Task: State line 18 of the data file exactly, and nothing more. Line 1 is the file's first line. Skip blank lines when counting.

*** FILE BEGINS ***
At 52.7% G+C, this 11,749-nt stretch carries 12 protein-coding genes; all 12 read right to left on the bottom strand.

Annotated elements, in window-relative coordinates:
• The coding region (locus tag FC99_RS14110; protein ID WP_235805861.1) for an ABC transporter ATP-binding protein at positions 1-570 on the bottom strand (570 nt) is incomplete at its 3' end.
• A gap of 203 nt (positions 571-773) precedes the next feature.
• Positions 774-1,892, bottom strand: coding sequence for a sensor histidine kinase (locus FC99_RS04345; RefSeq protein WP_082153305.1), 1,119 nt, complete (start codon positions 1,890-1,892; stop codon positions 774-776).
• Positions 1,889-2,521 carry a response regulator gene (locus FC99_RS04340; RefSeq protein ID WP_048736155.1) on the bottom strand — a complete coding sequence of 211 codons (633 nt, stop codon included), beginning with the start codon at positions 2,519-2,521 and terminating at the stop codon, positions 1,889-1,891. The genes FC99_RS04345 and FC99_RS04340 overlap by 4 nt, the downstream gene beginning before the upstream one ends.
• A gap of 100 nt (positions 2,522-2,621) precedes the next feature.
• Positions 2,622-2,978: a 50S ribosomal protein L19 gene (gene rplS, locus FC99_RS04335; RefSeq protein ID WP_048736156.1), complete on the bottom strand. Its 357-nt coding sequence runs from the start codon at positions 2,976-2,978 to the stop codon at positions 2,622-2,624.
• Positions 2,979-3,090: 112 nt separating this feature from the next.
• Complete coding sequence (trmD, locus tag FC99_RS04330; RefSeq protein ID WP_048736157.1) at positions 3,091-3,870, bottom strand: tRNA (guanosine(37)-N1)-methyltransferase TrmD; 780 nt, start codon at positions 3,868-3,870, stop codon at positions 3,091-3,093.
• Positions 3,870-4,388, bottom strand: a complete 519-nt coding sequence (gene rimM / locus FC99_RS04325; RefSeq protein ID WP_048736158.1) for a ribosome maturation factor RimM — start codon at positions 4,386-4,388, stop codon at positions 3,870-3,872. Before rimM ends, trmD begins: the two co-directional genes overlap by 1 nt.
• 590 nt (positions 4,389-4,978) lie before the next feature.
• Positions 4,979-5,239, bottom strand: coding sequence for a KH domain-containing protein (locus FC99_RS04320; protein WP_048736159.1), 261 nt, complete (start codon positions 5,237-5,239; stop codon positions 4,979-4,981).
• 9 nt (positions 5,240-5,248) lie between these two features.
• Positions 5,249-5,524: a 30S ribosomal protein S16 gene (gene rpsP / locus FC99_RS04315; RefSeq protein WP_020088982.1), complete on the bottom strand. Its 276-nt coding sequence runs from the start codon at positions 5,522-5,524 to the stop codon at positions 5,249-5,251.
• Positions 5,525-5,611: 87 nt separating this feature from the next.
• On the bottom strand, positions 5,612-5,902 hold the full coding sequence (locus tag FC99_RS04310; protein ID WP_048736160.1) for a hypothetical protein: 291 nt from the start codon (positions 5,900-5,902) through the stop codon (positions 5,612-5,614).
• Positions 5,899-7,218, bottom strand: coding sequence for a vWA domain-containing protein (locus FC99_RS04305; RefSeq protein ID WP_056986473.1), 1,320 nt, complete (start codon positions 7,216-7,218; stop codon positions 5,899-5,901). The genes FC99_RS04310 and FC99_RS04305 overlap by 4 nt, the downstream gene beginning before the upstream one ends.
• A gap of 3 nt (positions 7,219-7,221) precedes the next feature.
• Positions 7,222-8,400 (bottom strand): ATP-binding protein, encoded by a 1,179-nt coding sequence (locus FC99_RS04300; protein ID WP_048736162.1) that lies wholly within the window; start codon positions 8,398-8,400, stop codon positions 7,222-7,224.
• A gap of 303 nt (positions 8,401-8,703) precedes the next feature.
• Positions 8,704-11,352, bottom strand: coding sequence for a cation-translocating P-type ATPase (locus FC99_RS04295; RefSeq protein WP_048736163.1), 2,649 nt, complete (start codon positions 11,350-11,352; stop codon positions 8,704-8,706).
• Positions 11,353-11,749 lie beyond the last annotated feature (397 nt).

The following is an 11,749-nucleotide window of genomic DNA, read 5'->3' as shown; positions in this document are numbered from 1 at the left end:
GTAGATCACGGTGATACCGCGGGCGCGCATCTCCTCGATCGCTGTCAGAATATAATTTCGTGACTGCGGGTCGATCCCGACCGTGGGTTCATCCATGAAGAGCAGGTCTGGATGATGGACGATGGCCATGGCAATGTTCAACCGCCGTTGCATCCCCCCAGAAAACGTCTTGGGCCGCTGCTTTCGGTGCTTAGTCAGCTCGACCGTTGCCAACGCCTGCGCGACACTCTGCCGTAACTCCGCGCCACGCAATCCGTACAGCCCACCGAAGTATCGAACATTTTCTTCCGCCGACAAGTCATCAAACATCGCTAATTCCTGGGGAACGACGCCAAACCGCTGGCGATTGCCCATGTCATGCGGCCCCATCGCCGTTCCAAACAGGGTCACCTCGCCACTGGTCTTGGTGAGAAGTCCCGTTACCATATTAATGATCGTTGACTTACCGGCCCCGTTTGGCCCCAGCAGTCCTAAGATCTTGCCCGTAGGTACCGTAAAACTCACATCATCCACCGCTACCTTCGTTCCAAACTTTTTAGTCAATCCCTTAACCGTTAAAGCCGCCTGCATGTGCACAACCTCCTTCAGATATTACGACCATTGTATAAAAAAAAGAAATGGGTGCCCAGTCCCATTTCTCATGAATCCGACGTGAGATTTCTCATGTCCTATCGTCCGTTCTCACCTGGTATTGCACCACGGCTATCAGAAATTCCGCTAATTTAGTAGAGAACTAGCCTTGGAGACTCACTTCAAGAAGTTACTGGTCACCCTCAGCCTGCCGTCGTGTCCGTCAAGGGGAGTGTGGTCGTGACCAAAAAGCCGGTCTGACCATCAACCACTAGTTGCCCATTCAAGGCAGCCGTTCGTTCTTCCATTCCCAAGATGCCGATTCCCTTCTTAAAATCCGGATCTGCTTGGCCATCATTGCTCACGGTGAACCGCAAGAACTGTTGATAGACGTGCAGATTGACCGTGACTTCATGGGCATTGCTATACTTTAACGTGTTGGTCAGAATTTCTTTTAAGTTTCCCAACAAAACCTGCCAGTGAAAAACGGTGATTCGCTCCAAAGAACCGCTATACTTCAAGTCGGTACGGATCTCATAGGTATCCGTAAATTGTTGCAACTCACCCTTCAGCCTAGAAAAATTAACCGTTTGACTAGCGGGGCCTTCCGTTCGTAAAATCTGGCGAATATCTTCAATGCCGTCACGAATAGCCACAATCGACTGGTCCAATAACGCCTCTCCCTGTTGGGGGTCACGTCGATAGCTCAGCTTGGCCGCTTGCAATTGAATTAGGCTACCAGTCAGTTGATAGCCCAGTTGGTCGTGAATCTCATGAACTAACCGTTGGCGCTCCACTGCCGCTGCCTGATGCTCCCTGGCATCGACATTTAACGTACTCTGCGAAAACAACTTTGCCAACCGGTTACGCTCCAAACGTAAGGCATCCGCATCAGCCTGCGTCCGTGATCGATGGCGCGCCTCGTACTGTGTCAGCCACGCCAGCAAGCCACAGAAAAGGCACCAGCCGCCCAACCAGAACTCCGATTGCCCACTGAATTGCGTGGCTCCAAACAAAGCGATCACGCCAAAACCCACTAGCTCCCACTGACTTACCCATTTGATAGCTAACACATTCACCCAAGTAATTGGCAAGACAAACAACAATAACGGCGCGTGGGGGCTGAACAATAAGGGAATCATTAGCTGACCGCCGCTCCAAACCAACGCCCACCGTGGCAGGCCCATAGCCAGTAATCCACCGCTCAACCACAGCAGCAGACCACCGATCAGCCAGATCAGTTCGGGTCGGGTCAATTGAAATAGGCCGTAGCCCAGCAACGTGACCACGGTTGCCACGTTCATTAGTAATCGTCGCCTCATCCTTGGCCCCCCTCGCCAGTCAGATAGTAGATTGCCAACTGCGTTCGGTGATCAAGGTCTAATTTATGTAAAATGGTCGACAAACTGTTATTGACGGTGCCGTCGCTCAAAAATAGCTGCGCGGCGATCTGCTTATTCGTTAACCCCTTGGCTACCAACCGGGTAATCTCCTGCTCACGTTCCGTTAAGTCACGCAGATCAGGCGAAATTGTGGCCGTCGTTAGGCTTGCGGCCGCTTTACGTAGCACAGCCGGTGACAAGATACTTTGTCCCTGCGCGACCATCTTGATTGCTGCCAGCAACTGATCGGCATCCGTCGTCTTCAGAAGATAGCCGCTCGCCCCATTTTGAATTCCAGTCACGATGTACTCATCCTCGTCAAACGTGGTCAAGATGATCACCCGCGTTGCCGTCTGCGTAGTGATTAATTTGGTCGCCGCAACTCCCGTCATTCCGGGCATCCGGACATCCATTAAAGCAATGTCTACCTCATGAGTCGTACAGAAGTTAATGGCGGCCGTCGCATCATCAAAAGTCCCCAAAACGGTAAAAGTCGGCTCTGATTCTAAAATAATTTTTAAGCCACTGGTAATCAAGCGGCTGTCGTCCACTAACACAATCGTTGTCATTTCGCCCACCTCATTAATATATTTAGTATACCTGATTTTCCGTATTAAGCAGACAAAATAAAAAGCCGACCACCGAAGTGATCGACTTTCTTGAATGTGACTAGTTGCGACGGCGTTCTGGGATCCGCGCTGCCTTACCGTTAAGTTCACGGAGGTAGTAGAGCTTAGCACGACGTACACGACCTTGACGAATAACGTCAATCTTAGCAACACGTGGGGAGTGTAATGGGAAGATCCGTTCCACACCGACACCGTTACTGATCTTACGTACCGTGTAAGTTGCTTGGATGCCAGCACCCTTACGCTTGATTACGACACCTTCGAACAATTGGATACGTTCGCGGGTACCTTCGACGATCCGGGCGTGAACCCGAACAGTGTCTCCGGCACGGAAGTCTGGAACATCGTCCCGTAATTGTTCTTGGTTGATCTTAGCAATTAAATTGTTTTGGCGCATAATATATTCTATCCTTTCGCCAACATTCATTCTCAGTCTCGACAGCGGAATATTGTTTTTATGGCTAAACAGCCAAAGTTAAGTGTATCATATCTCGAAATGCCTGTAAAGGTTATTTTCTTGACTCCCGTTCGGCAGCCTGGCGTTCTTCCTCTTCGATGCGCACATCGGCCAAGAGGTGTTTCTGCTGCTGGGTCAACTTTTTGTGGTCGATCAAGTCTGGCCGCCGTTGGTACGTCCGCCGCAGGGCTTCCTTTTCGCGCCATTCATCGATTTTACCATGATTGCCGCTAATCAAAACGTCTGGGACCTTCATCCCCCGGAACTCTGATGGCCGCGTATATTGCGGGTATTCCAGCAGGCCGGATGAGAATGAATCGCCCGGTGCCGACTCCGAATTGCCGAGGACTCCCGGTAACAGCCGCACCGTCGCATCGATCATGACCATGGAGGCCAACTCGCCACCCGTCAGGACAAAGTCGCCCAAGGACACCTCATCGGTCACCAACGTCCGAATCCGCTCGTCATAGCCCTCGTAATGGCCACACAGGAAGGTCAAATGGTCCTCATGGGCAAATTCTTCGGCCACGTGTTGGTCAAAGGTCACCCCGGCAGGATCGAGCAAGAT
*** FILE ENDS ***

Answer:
• Positions 5,899-7,218, bottom strand: coding sequence for a vWA domain-containing protein (locus FC99_RS04305; RefSeq protein ID WP_056986473.1), 1,320 nt, complete (start codon positions 7,216-7,218; stop codon positions 5,899-5,901). The genes FC99_RS04310 and FC99_RS04305 overlap by 4 nt, the downstream gene beginning before the upstream one ends.